Selected Papers from the JSOPB 2021-2022

A special issue of Journal of Clinical Medicine (ISSN 2077-0383). This special issue belongs to the section "Clinical Laboratory Medicine".

Deadline for manuscript submissions: closed (25 October 2022) | Viewed by 11948

Special Issue Editors

Special Issue Information

Dear Colleagues,

This Special Issue is a collection of selected papers from the 47th Japanese Society for Organ Preservation and Biology (JSOPB) (http://jognbio.umin.jp/). The Journal of Clinical Medicine (JCM) is providing an opportunity to publish selected data presented at the annual meeting.

JSOPB was founded in 1974 for the study of organ preservation and developed widely in the 1990s with the participation of researchers in various fields of medicine, pharmacology, engineering, veterinary medicine, and basic science. Currently, the JSOPB has more than 700 members and is run under the direction of Prof. Takashi Kenmochi, the president of the JSOPB.

Excellent presentations conducted at the 47th annual meeting of the JSOPB held 12–13 November 2021, in Tokyo, Japan, under the supervision of Prof. Shohei Fuchinoue (Department of Surgery, Kidney Center, Hidaka Hospital, Gunma, Japan), were selected and given an opportunity to be published in this Special Issue of JCM.

One of the vital missions of the annual meeting of the JSOPB is to exchange new research outcomes and create new therapeutic concepts. Therefore, the aim of the present Special Issue as follows:

  • Molecular and cellular biology of organ preservation and transplantation;
  • Biology of pharmacology;
  • Organ/tissue engineering;
  • Stem cell therapy;
  • Stem cell biology.

Prof. Dr. Hirofumi Noguchi
Prof. Dr. Takashi Kenmochi
Guest Editors

Manuscript Submission Information

Manuscripts should be submitted online at www.mdpi.com by registering and logging in to this website. Once you are registered, click here to go to the submission form. Manuscripts can be submitted until the deadline. All submissions that pass pre-check are peer-reviewed. Accepted papers will be published continuously in the journal (as soon as accepted) and will be listed together on the special issue website. Research articles, review articles as well as short communications are invited. For planned papers, a title and short abstract (about 100 words) can be sent to the Editorial Office for announcement on this website.

Submitted manuscripts should not have been published previously, nor be under consideration for publication elsewhere (except conference proceedings papers). All manuscripts are thoroughly refereed through a single-blind peer-review process. A guide for authors and other relevant information for submission of manuscripts is available on the Instructions for Authors page. Journal of Clinical Medicine is an international peer-reviewed open access semimonthly journal published by MDPI.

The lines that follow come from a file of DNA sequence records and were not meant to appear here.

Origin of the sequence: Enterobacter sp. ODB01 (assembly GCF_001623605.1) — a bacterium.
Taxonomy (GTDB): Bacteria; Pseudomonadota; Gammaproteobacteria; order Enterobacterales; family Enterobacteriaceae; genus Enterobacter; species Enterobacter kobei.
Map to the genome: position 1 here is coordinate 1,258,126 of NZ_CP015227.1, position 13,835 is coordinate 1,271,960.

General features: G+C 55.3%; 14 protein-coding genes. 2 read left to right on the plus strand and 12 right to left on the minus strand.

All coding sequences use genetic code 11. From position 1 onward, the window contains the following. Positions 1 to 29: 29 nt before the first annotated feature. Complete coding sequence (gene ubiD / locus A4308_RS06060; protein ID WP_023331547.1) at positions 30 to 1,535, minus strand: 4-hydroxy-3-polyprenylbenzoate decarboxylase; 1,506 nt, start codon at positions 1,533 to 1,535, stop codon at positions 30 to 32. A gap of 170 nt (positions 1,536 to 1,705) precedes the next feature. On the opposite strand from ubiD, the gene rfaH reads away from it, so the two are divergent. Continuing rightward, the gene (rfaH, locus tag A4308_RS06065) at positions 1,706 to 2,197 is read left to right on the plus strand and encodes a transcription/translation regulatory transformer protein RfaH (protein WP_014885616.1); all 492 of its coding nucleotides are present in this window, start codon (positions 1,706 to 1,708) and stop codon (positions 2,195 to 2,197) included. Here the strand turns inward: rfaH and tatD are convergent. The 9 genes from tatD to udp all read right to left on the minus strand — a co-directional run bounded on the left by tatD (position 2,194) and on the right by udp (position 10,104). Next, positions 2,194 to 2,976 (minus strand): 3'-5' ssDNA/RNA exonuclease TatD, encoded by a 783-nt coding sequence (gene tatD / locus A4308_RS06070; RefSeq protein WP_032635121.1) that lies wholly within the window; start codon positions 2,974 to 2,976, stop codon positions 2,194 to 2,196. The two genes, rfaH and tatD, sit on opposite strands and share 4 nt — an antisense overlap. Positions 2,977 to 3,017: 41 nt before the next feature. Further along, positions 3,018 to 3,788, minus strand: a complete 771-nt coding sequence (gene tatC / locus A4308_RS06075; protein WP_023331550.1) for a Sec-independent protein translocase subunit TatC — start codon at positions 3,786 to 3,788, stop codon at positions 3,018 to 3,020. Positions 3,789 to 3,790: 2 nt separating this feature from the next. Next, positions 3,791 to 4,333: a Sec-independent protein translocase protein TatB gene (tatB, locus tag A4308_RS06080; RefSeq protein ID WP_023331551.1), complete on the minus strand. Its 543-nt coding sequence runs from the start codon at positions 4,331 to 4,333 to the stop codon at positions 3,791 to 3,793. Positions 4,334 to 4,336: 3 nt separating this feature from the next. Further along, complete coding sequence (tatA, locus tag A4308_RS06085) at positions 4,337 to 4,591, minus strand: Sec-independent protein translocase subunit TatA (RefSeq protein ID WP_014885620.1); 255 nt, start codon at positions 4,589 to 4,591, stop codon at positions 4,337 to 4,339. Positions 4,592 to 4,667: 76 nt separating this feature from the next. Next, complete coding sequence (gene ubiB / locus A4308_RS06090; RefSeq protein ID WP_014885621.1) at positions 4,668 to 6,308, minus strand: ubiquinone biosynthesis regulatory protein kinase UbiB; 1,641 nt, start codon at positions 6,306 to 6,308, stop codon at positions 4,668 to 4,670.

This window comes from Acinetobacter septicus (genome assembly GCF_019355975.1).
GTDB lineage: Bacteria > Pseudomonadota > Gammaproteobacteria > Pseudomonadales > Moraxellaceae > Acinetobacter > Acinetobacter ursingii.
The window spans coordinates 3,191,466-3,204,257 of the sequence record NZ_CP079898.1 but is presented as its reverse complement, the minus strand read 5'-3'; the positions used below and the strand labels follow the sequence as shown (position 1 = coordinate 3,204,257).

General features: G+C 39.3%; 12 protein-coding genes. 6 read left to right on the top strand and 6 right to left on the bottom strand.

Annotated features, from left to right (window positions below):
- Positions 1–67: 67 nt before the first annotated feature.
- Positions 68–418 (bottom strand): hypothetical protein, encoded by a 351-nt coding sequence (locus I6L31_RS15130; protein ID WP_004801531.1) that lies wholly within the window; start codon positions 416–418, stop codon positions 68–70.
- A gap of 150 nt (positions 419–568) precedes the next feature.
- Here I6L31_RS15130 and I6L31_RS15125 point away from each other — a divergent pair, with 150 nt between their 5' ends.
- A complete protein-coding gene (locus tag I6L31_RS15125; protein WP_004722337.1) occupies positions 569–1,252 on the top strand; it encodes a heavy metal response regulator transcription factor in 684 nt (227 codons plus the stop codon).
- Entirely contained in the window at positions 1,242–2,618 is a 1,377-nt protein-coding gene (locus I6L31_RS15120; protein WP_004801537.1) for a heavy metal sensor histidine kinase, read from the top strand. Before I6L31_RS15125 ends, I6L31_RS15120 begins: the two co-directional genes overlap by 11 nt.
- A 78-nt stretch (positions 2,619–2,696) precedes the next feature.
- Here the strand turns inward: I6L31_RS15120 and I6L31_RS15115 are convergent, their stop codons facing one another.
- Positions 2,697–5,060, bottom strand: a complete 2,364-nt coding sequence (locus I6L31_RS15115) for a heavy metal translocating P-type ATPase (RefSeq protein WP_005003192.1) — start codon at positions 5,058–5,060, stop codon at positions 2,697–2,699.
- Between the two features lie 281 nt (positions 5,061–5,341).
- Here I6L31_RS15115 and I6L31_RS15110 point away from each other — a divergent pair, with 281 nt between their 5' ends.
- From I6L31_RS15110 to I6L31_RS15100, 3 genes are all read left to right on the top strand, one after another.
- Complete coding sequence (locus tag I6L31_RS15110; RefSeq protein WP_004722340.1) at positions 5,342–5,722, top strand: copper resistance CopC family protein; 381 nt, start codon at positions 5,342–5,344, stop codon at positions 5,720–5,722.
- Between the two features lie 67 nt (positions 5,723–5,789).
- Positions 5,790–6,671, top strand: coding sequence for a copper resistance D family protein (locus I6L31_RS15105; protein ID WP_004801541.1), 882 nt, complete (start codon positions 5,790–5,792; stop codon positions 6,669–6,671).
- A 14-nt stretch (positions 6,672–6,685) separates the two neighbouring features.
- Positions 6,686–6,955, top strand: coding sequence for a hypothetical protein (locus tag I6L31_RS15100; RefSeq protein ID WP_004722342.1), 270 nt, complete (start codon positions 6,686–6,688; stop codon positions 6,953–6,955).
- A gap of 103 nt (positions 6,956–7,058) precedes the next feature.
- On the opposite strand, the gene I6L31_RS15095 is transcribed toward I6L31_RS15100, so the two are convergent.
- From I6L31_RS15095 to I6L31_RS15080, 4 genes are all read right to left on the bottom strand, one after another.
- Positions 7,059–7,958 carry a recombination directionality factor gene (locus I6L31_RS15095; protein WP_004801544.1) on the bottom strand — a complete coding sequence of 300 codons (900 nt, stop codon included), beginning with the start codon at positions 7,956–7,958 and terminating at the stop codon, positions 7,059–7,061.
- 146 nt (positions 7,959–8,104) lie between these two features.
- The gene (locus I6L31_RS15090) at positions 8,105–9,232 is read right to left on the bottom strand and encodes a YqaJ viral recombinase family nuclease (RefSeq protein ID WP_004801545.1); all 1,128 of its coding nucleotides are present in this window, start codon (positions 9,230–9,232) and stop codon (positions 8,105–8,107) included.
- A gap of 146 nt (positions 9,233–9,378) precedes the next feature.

Please visit the Instructions for Authors page before submitting a manuscript. The Article Processing Charge (APC) for publication in this open access journal is 2600 CHF (Swiss Francs). Submitted papers should be well formatted and use good English. Authors may use MDPI's English editing service prior to publication or during author revisions.

Keywords

  • Organ preservation
  • Transplantation
  • Pharmacology
  • Engineering
  • Molecular biology
  • Cellular biology
  • Stem cell therapy

Published Papers (5 papers)

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Editorial

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3 pages, 186 KiB  
Editorial
Clinical Islet Transplantation Covered by Health Insurance in Japan
by Hirofumi Noguchi
J. Clin. Med. 2022, 11(14), 3977; https://doi.org/10.3390/jcm11143977 - 08 Jul 2022
Cited by 3 | Viewed by 1091
Abstract
Pancreatic islet transplantation is a treatment option for patients with type 1 diabetes mellitus and has been performed in various countries [...] Full article
(This article belongs to the Special Issue Selected Papers from the JSOPB 2021-2022)

Research

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15 pages, 8241 KiB  
Article
Development of a Cryopreservation Technique for Xenogeneic Kidney Grafts: Evaluation Using a Mouse Model
by Tsuyoshi Takamura, Hiroshi Nagashima, Hitomi Matsunari, Shuichiro Yamanaka, Yatsumu Saito, Yoshitaka Kinoshita, Toshinari Fujimoto, Kei Matsumoto, Kazuaki Nakano, Hirotaka James Okano, Eiji Kobayashi and Takashi Yokoo